Glycemic Load Explained By Paula J. Wart
In the not too distant past, it was believed that foods containing sugar were “bad” because they caused blood sugar levels to rapidly escalate, whereas carbohydrates were “good” because their effect was more delayed.
Recently it’s been discovered that some foods release their sugar slowly, and other carbohydrate-containing foods have a “flash” effect on blood sugar levels.
Researchers began testing how quickly specific foods like beets and oatmeal convert to glucose (blood sugar), comparing them to white table sugar or white bread. They set a standard measure – how quickly will 50 grams of the particular food’s carbohydrates turn to sugar. That’s called Glycemic Index (GI).
What GI doesn’t tell you is how many carbohydrates are in a serving. This presents a problem. For example, you might think a cola soda pop, with a GI of 90 is better than cranberry juice because it has a GI of 105 (compared to white bread). You might be tempted to eliminate carrots from your diet due their extremely high GI value (131, using white bread as the base).
A More Detailed Explanation
Common sense tells you that a berry-based drink should be better than a sugar-based soda pop or that carrots have got to be good for you. That’s where Glycemic Load (GL) comes in: it takes into consideration a food’s Glycemic Index as well as the amount of carbohydrates per serving.
A carrot has only four grams of carbohydrate. To get 50 grams, you’d have to eat about a pound and a half of them (and who would do that except Bugs Bunny?).
GL takes the GI value and multiplies it by the actual number of carbohydrates in a serving; 131% x 4, devided by 100= 5
By contrast, a cup of cooked pasta has a GI of 71 and a whopping 40 grams of carbohydrates giving it a GL of 28.
Why we need to limit high G/I foods?
A high Glycemic food causes a sharp and a quick rise in blood glucose (sugar) which results in a sharp and quick rise in insulin. This is need to keep our blood Glucose with in normal range. Insulin open the door for glucose to get into the cells and out of the blood. Once in the cell, all glucose which is not used for energy is converted in to fat, in addition, insulin block the enzyme that brakes fat in to Free Fatty acids which can be utilized as an energy source and therefore causing farther fat storage.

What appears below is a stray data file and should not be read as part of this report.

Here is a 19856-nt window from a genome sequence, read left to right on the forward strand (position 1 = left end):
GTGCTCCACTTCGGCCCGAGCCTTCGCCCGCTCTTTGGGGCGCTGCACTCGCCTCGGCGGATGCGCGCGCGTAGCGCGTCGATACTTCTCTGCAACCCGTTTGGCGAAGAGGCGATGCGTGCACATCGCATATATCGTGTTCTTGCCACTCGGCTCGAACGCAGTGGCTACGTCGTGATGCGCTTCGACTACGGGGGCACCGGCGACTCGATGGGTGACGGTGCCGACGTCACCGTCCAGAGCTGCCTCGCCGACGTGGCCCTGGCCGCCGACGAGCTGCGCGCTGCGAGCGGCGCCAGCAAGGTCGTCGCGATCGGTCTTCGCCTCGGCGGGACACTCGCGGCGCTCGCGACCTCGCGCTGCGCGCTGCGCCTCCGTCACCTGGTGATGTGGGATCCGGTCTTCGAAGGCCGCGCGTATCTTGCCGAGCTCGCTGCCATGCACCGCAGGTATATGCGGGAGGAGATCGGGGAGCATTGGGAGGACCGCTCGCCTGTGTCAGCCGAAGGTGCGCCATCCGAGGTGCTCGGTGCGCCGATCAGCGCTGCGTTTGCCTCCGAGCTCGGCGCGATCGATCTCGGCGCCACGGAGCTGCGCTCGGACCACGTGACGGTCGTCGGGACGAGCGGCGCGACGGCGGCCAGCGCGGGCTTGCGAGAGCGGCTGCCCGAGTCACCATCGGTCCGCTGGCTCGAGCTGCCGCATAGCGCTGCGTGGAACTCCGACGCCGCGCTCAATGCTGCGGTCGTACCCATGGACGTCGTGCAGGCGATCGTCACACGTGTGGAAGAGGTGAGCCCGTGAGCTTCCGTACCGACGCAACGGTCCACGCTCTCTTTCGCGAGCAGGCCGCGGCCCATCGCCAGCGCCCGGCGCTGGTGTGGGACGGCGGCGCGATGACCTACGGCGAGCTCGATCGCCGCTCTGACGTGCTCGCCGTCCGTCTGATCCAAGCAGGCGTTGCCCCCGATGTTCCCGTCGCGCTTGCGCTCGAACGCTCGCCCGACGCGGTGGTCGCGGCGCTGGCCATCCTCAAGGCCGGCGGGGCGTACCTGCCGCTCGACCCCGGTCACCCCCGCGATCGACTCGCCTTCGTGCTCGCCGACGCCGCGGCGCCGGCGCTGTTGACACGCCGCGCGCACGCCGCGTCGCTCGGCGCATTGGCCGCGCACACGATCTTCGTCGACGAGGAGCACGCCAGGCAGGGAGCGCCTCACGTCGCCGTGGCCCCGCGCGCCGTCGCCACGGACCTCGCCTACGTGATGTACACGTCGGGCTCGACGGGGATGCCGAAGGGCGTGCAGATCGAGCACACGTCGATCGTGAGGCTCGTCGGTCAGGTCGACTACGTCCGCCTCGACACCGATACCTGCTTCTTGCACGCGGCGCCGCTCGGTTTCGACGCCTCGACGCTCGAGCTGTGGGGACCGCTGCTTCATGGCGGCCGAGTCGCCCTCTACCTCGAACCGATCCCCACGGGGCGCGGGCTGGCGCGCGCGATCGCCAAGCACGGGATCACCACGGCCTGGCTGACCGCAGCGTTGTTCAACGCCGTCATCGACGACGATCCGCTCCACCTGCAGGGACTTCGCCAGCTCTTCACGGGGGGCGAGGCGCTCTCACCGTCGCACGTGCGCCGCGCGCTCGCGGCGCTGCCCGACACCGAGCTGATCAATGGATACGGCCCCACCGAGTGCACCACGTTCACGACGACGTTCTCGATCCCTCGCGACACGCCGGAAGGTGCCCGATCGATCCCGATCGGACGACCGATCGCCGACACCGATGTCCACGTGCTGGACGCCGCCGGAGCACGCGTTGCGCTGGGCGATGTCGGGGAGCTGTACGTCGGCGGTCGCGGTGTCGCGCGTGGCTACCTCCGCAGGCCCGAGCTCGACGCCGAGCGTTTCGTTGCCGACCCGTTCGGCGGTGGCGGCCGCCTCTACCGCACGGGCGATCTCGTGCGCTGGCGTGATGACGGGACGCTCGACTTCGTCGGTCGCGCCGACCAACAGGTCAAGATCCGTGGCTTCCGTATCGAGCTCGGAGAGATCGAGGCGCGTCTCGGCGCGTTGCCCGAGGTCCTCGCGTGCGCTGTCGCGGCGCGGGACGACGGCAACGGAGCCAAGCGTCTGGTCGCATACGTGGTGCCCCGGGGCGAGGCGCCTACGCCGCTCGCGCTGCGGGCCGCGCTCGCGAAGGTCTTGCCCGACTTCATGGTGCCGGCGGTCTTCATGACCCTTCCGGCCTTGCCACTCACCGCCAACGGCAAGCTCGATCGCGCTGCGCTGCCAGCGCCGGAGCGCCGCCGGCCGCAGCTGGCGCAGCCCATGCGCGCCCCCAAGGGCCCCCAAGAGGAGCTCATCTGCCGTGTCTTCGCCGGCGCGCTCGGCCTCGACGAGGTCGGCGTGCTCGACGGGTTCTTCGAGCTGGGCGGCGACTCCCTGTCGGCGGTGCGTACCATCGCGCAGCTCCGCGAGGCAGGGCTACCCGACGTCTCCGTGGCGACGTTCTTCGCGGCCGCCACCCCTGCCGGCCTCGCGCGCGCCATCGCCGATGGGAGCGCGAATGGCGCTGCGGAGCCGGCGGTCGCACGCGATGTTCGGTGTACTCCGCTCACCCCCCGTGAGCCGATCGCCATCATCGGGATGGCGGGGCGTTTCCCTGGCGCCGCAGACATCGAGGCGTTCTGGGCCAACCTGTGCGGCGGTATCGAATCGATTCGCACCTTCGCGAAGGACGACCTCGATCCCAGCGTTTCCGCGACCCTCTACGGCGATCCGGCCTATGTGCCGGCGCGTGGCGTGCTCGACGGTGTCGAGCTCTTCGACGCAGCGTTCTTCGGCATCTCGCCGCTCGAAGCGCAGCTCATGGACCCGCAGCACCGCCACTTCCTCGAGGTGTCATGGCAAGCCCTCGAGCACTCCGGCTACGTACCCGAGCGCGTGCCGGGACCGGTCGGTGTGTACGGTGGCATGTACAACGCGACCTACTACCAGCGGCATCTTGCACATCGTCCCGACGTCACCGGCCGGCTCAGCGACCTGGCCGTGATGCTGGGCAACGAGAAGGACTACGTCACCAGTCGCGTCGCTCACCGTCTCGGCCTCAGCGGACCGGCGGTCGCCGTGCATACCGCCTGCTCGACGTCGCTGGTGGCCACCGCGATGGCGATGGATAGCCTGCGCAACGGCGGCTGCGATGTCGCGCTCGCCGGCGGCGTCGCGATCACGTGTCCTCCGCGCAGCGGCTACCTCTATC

What Determines GI and GL?
Since the values are based on carbohydrates, the values to a large degree are determined by how many grams there are per serving, and how quickly the carbohydrate is broken down into glucose. Several factors come into play:
Amount of cooking: Starches in food swell when cooked (whether it’s boiled, broiled, baked, or fried). The starch grains in a baked potato swell to the bursting point, whereas the starch grains in brown rice remain relatively unchanged.
Amount of processing: When grains are rolled, ground, or smashed, the protective (and harder to digest) outer coating is removed. Whole oats have a lower GI than oatmeal, which is made from smashed oat grains.
Amount of fiber: Some foods naturally have higher amounts of fiber – for example beans and legumes. Unprocessed foods (for example brown rice) have greater amounts of fiber than processed foods (white rice).
Amount of fat: The more fat there is in a food the longer it takes to digest. However, too much of the wrong kind of fat have been linked to a number of diseases, including heart disease, diabetes, and obesity.
GL values are interesting – and somewhat useful. But they’re available on a limited basis, and don’t take into account any valuable vitamins and minerals found in a particular food. To be healthy, get sufficient nutrients and fiber, and avoid a blood sugar “spike”:
Choose a wide variety of non-starchy vegetables
Replace refined foods with whole grain products
Eat fruits and starchy vegetables with high protein or high fiber foods
Use healthy fats – nuts, seeds, grains, fish, and liquid oils (olive, grape seed)
Lose weight (if you’re overweight)
1. Willett, W. Eat, Drink, and Be Healthy: The Harvard Medical School Guide to Healthy Eating. Simon & Schuster. 2001.